The document then goes on to describe how the service has or plans to implement trainings and policy changes encouraging Navy leaders to develop “DEI core competencies.”

Another Navy publication on the findings of “Task Force One” cited the 2015 McKinsey study in a section explaining the importance of knowing the racial and ethnic composition of the force — although McKinsey only examined diversity among senior leadership.

Former Chief of Naval Operations Michael Gilday set up “Task Force One” in 2020 to probe society-generated issues “that detract from Navy readiness, such as racism, sexism and other structural and interpersonal biases,” according to the report.

DOD has obligated nearly $400 million to McKinsey since 2009, data from shows.

The belief that increased diversity contributes to improved performance is replicated throughout the DOD’s documents and public statements on DEI efforts, although they are not always explicitly linked to any study or underlying data.

Soon after taking office, President Joe Biden dictated that all federal workplaces, including the DOD, should “cultivate a workforce that draws from the full diversity of the Nation.” Officials throughout the Pentagon and service branches have defended the military’s ability to both promote diversity and adhere to a merit-based system.

The DOD’s DEIA Strategic Plan says DEIA efforts should be data-driven. The plan later states “A more diverse, equitable, inclusive, and accessible force can ensure that the benefits of teams comprised of individuals with a broad range of backgrounds and experiences – such as improved problem-solving and critical thinking – accrue to DoD.”

‘No Evidence’

When Green and Hand tried to copy McKinsey’s studies, they could not achieve similar results.

“No evidence of any statistically significant positive relations between the financial performance of S&P 500® firms and McKinsey’s measures of the racial/ethnic diversity of their executives,” the authors wrote.

They worked backwards from the process laid out in the original papers to infer statistical functions with a sample of S&P 500 companies and racial and ethnicity data coded from publicly available data on firm executives. The journal’s “quasi-replication” of McKinsey’s study, granted, only examined U.S. firms and the sample of companies Green and Hunt included differed slightly from McKinsey’s sample.

There was no statistically significant positive correlation between McKinsey’s measurements when they were taken in 2019 and the likelihood of overperformance during the time period McKinsey looked at in the study 2015 to 2019, the authors found.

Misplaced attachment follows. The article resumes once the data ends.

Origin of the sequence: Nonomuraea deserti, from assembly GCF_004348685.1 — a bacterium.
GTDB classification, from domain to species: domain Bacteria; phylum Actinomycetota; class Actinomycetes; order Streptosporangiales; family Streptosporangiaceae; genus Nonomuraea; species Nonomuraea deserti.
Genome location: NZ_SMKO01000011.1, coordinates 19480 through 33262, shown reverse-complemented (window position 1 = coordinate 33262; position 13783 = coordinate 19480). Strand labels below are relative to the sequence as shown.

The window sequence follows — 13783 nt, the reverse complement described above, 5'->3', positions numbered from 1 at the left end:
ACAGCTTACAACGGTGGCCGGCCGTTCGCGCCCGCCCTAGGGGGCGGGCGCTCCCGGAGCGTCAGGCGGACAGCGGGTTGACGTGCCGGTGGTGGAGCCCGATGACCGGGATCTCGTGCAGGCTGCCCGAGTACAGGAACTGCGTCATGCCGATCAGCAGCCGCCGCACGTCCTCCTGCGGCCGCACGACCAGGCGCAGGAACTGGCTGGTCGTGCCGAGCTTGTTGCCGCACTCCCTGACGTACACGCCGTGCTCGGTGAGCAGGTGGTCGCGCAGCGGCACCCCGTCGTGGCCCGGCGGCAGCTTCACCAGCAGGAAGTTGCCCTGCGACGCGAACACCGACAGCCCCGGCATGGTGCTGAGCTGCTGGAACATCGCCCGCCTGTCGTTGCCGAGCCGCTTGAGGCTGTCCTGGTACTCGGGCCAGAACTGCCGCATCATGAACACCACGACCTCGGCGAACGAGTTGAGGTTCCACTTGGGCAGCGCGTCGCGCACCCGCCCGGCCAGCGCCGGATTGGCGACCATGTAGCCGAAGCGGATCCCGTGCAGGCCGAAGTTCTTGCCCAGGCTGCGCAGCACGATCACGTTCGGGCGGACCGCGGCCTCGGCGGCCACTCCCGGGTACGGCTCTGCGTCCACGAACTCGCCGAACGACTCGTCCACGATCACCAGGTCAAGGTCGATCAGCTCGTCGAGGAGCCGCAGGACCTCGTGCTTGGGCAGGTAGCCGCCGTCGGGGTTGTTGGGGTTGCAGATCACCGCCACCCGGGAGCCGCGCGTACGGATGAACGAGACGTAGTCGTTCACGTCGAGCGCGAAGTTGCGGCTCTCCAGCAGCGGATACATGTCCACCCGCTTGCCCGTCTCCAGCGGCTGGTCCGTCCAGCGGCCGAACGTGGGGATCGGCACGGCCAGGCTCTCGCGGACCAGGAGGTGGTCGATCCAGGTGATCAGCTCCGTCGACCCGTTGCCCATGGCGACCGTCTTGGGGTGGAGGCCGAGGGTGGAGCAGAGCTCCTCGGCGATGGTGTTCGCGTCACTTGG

McKinsey uses a definition of diversity for its calculations that assumes a perfectly diverse company would be more diverse, or have different distributions of racial and ethnic groups, than the general U.S. population, according to the paper.

McKinsey also interprets the direction of correlation between diversity and financial performance backwards, Green and Hand wrote. Researchers measured financial performance for the companies in their sample over the four or five years preceding the time they measured diversity among company executives. A possible conclusion would be that better profitability is positively correlated with more diverse leadership.

The latest study report acknowledges in a section on limitations that “It is theoretically possible that financial outperformance enables companies to achieve greater levels of diversity” but says the practice seems unlikely.

The 2015 study examined “proprietary” datasets of executives at 366 public companies spanning a range of industries in Canada, Latin America, the United Kingdom and the U.S. It found that companies in the top quartile for racial and ethnic diversity were 35% more likely to have financial returns higher than the median of those in their respective industries and countries.

In the U.S., “there is a linear relationship between racial and ethnic diversity and better financial performance,” McKinsey found. For every 10% increase in racial and ethnic diversity at the top echelons of leadership, earnings (before interest and taxes) rose 0.8%.

“Diversity is probably a competitive differentiator that shifts market share toward more diverse companies over time,” according to the study.

McKinsey’s 2018 study expanded the dataset to 1,000 companies across 12 countries and found similar results. Companies with the least corporate diversity were also more likely to underperform relative to the median profitability margin. The 2020 review slightly expanded the dataset, with similar results, and also took a look at how companies have progress or regressed since the dataset was first constructed.

McKinsey did not immediately respond to the DCNF’s request for comment.